How do you distinguish yourself in this huge mass of companies? What is your competitive advantage and what do you try to do differently?

Enterprise, the brand itself, has been in Ghana since 1924. We have tried to distinguish ourselves because we have a heritage from Enterprise Insurance. Last year, from the insurance fraternity we tried to gain that kind of brand awareness, so people believe and trust that we provide the advantage. Currently, the Group is listed on the Ghana Stock Exchange. So, in terms of compliance and visibility, we also offer people that we are coming from a stock that has that kind of compliant nature; therefore, we believe that we are doing the right thing for people to come on board. Lastly, it is about service. No matter what you do, you can have all the fantastic interest and everything else, but if your service is not up to scratch, people will not sign up. We believe that we are offering clients top notch service. We are improving each day as we go. For example, when this industry started, we were the first and only company that launched a portal for our members to have visibility. They get information in real time regarding payments that are made into their account that they can track wherever they go all over the world. So, I can be in Greece or Russia for instance, watching football, and then tracking to see if my employer has released my payment. We believe in that kind of technology and we are deploying it every day. We want to scale up as we go along. But we also believe that the kind of partnership that we hold presents to any potential client the confidence that they need. Our previous partner, Sanlam Financial Services, is also very strong in the South African market and all over Africa, not just West Africa. Lastly, we partnered with Black Star Holdings, which is a creation of Prudential and LeapFrog. That is another huge partnership that we are able to provide and tell people that the kind of company that supports their business is a very strong company and we invest in it to enable you to grow.

What is one of the markets you want to address the most? Are you venturing into Tier 3?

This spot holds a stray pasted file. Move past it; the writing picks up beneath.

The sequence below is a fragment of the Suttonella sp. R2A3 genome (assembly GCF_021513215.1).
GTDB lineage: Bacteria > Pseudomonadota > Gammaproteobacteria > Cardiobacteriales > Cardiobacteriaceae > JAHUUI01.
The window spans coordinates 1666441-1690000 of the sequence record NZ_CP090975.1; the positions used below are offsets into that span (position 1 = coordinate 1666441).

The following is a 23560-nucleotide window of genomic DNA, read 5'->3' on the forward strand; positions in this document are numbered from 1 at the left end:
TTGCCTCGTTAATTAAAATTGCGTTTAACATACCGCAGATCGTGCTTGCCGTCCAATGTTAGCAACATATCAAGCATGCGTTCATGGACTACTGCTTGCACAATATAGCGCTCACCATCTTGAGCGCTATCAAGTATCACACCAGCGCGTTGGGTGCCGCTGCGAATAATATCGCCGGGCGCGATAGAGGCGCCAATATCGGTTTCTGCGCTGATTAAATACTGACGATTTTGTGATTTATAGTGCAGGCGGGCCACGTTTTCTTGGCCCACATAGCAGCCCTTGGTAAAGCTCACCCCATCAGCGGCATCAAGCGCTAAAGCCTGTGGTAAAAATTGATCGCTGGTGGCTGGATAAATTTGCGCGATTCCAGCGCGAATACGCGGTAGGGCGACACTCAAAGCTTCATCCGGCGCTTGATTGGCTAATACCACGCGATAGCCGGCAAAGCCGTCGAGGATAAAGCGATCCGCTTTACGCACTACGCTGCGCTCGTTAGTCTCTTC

SSNIT is the most ideal form of measuring what the formal sector size looks like. If you look at the data from SSNIT, the number of active contributors is about 1.5 million. But there is no way that the total working population in Ghana is 1.5 million. When you weigh that kind of contribution space against mobile money transactions, it tells you that there is quite a gap between people who earn and people who can pay, as opposed to what we have captured looking at the formal space. There have been many studies showing that about 85% of the working population are in the informal sector. The definition is, what is the informal sector? If anything beyond any business that is not registered by SSNIT is considered the informal sector, then that is a large space. So, the question is where do we go? The informal sector ranges from farmers, fishermen, traders, to small scale businesses, taxi unions, all sorts of various groupings, and these people do not need a retirement product. How can you design a retirement product that fits their specific needs? I cannot go and sell the same sort of product to them as someone who is sitting in a bank. There is still ongoing study and we have not cracked it yet. We are continuing to test each of the various groups and have discussions with them because we cannot sit in the comfort of our offices and come up with a product and say it is fantastic. If you go out there and have a chat with these people, you realize that you are completely wrong. So, there is some work being done out there in the field just having conversations with them and trying to understand their need. In Ghana, in the formal sector, at age 55, you can choose to go on voluntary retirement. Many businesses now will offer a package to those workers, so they can be laid off and a younger team can come in instead. Also, most people are tired; they have worked thirty or forty years. Why not take the package? When somebody like that takes the package and goes home, what are they going to do? They can set up a small shop at home or in town and just drive there and do menial work, nothing major. That in itself is also an opportunity to ask, how do we sell a retirement product to this individual? You cannot sell the same retirement product to someone who is retired at age 55 to someone who is 30 years old who has the same kind of association. Maybe to one person, retirement is having a pot of money that is not likely to last for a very long period, but the reality is that we are living longer and living beyond our financial wealth. Therefore, you need to be able to build a larger financial pot so that when you live longer, your activities and your medical needs can be sorted.